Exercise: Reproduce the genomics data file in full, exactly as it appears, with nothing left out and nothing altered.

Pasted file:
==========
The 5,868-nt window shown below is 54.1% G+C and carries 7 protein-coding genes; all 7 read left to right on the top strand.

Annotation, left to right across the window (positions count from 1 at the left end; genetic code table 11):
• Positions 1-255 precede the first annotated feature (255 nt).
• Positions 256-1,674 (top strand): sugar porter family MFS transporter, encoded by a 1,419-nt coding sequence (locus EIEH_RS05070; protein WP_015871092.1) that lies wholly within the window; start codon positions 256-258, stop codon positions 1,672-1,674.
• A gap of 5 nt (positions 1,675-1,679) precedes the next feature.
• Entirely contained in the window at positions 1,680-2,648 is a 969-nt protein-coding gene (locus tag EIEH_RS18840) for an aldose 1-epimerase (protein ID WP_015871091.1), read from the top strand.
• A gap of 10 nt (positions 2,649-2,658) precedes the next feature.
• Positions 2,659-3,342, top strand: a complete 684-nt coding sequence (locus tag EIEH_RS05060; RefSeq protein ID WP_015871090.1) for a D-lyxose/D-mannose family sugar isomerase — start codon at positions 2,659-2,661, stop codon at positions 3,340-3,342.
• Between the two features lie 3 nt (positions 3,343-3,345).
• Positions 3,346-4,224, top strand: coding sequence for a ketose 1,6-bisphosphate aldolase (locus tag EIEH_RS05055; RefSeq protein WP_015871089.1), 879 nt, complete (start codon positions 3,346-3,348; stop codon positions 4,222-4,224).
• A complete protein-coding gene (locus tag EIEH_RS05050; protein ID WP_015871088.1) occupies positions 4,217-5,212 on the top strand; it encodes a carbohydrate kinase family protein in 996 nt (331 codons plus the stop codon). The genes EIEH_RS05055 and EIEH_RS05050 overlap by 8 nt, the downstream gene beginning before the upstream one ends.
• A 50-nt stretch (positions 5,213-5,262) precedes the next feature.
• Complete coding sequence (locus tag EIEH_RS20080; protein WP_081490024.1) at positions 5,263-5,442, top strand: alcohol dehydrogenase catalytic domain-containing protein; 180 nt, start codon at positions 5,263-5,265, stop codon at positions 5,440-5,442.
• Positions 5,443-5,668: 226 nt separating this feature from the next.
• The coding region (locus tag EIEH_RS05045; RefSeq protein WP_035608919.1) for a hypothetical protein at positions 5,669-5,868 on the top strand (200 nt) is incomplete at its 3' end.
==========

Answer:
The 5,868-nt window shown below is 54.1% G+C and carries 7 protein-coding genes; all 7 read left to right on the top strand.

Annotation, left to right across the window (positions count from 1 at the left end; genetic code table 11):
• Positions 1-255 precede the first annotated feature (255 nt).
• Positions 256-1,674 (top strand): sugar porter family MFS transporter, encoded by a 1,419-nt coding sequence (locus EIEH_RS05070; protein WP_015871092.1) that lies wholly within the window; start codon positions 256-258, stop codon positions 1,672-1,674.
• A gap of 5 nt (positions 1,675-1,679) precedes the next feature.
• Entirely contained in the window at positions 1,680-2,648 is a 969-nt protein-coding gene (locus tag EIEH_RS18840) for an aldose 1-epimerase (protein ID WP_015871091.1), read from the top strand.
• A gap of 10 nt (positions 2,649-2,658) precedes the next feature.
• Positions 2,659-3,342, top strand: a complete 684-nt coding sequence (locus tag EIEH_RS05060; RefSeq protein ID WP_015871090.1) for a D-lyxose/D-mannose family sugar isomerase — start codon at positions 2,659-2,661, stop codon at positions 3,340-3,342.
• Between the two features lie 3 nt (positions 3,343-3,345).
• Positions 3,346-4,224, top strand: coding sequence for a ketose 1,6-bisphosphate aldolase (locus tag EIEH_RS05055; RefSeq protein WP_015871089.1), 879 nt, complete (start codon positions 3,346-3,348; stop codon positions 4,222-4,224).
• A complete protein-coding gene (locus tag EIEH_RS05050; protein ID WP_015871088.1) occupies positions 4,217-5,212 on the top strand; it encodes a carbohydrate kinase family protein in 996 nt (331 codons plus the stop codon). The genes EIEH_RS05055 and EIEH_RS05050 overlap by 8 nt, the downstream gene beginning before the upstream one ends.
• A 50-nt stretch (positions 5,213-5,262) precedes the next feature.
• Complete coding sequence (locus tag EIEH_RS20080; protein WP_081490024.1) at positions 5,263-5,442, top strand: alcohol dehydrogenase catalytic domain-containing protein; 180 nt, start codon at positions 5,263-5,265, stop codon at positions 5,440-5,442.
• Positions 5,443-5,668: 226 nt separating this feature from the next.
• The coding region (locus tag EIEH_RS05045; RefSeq protein WP_035608919.1) for a hypothetical protein at positions 5,669-5,868 on the top strand (200 nt) is incomplete at its 3' end.